suggests the feeling that Alex has when he commits acts of violence and lust. Because he seesbeauty in such events, the visual design of the film makes the audience see beauty, thoughaudiences may find it disturbing and grotesque. Another scene in which juxtaposition is used iswithin another rape scene of the movie, when Alex and his droogs break into the house of ahusband and wife living called "home". The outside of the house is extremely tranquil-it is a clearnight, and there is a calm pond that Alex and his accomplices cross over to get to the house. Highkey lighting is used inside the house, and it has a very warm and clean feeling to it. Even as Alexcuts the clothes off of the woman he is about to rape, the setting is fully lit and all action is clearlyvisible.Within both of the scenes described above there was a prevalent use of the color red. In thetheater scene, the curtains over the stage are red. Many of the props lying on the stage are red,and so are the chairs directly in front of the stage. In the "home" rape scene the husband is typingat a red typewriter right before Alex and his droogs break in. Also, the woman who is raped iswearing a red outfit. In fact, the color red is used in abundance in many of the scenes in the firsthalf of the movie. There are two reasons for this. One is because it is the color of blood, thereforethe color of violence. But also, it is the color of passion. The audience usually sees the color redwhen Alex is happy and passionate about what he is doing, often during the scenes in which he iscommitting acts of violence. Alexs car is red, seen when he is driving a great speeds and runningother cars off of the road. Alexs red blood is splattered against the pure white walls of thequestioning room after a policeman punches him for being vulgar.After accidentally killing one of his would-be rape victims, Alex is arrested and sentenced tofourteen years in prison. When he arrives there on the first day he is asked to take all of hispossessions out of his pockets and give them up to the guard. Three of these things- a pen, anaddress book, and a bar of chocolate, are red in color. Inside the prison and also the treatmentcenter there is a very reduced usage of red, the primary colors becoming blue and white. Inprison Alex seems to be reforming, for he takes to reading the bible-the audience later finds out,however, that Alex enjoys the bible only for its stories of violence and adultery, another ironic factthat shows his moral ambiguity. By the end of Alexs treatment, however, there is little conflictbeing shown. It is apparent that he has been brainwashed. In the scene in which Alex is tested tomake sure he repels sex and violence he stands against a background of dark blue curtains. Thespotlight that shines on him also has a blue tint, so that he is bathed in blue, helpless and nolonger truly himself.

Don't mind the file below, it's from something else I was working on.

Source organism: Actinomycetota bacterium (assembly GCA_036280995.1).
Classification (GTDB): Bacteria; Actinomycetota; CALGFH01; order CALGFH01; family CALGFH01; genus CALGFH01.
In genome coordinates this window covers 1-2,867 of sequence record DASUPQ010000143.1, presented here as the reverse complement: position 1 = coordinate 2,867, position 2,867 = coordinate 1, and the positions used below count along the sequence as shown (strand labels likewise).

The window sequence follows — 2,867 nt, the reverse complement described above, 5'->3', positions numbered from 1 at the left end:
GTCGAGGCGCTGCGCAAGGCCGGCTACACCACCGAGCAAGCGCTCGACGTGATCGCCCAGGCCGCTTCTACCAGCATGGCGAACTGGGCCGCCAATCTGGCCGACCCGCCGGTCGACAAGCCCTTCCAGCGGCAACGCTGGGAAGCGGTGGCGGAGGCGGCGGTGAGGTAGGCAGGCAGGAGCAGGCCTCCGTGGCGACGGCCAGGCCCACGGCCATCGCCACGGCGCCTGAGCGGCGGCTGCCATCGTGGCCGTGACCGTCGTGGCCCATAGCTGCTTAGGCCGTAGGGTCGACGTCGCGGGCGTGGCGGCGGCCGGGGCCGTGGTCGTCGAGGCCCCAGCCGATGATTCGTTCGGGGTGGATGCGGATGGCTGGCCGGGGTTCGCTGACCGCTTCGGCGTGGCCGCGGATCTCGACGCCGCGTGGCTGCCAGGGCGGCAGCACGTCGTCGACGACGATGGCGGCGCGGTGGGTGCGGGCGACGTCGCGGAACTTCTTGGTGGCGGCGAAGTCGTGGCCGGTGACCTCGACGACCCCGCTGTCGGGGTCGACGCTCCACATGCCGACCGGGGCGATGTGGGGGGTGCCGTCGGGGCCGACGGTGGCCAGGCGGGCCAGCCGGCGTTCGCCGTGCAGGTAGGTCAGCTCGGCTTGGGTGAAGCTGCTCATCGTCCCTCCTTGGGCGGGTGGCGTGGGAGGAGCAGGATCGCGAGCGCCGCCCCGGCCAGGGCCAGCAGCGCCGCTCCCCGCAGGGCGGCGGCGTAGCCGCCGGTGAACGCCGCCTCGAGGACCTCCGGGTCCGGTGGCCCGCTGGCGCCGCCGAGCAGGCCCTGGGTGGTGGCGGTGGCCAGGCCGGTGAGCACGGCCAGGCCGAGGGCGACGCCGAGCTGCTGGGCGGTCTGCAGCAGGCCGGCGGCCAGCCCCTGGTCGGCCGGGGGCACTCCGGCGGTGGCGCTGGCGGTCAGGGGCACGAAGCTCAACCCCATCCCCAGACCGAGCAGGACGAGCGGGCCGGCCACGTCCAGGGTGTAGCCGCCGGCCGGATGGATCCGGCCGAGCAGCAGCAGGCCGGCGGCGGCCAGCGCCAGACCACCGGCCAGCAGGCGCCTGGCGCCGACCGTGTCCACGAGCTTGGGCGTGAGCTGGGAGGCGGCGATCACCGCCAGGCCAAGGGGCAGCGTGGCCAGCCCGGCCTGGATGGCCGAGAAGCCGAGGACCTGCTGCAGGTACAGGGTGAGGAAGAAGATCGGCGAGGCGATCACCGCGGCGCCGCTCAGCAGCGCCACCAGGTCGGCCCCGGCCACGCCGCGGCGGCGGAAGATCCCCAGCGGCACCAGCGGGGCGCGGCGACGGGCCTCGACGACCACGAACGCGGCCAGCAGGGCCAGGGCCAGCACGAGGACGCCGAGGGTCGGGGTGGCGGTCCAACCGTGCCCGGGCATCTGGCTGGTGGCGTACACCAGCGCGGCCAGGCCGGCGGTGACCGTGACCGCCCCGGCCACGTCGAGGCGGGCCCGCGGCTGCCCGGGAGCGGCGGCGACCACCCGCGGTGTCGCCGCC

When Alex is released from prison he returns home to his mother and father only to find thatthere is another man living in the house, renting his room. Thrown suddenly into depression overwhat he has gone through, Alex begins to cry, the first real and blatant human emotion that hehas shown. It is also the first time in the movie that Alex shows weakness and the shot is slightlyout of focus, making him look soft and vulnerable. In the very next scene Alex is seen walkingacross a bridge, the color of the water dull in the background. The lighting is also very dreary.Both the soft colors and the moody lighting are great changes from any of the visual design at thebeginning of the film. This new style of visual design relates Alexs sadness to the audience andfinally, viewers relent some feelings sympathy for him. Though it is known that he is a veryviolent as well as lustful person, the dreary visuals force the audience to feel some of Alexs pain.Later, when it is night, there is a terrible rainstorm, the first time in the film when there is bad orviolent weather. The overall visual design works to make viewers begin to see Alexs treatment asa bad thing, and one may even find themselves missing the old Alex. At this point it is obviousthat Alex was never pure evil, nor would he ever be pure good. To be himself, he would have to bea bit of both.In this section of the film the color orange is used often, in the costumes of the two men nowliving at "home" and also in the room where Alex is locked when he is force to listen toBeethovens Ninth Symphony. The color orange can be seen as a sick, or paled version of red.Though Alex is trying to return to his normal life, he is finding it impossible because so manyforces are working against him.In the end, though, there is a return to the visual design style at the beginning of the film afterAlex unsuccessfully attempts suicide. Realizing what the treatment has done to him, doctorsreturn Alex to his original state of mind. Lighting once again is bright and the colors at last returnfrom the dreary blues to become more vivid and contrasting. In the final shot there is a return toblack and white when Alex has a fantasy of having sex in the snow with a woman wearing blackgloves and leggings. When Alex delivers his last line, "I was cured all right," the viewer is unableto decide whether to be happy about his recovery or not.Alexs journey from violent rapist, to jailed murderer, to helpless victim, and then back to hislustful and violent self is one that the viewer can rarely watch and take only one stand on- for oragainst him. Each period of Alexs life reveals a different element of his personality, thus slowlyrevealing his moral ambiguity. There is no doubt that Alex is a villain, but he is also proven to bea man with true feelings and the desire to belong.Published by Cassandra Chowdhury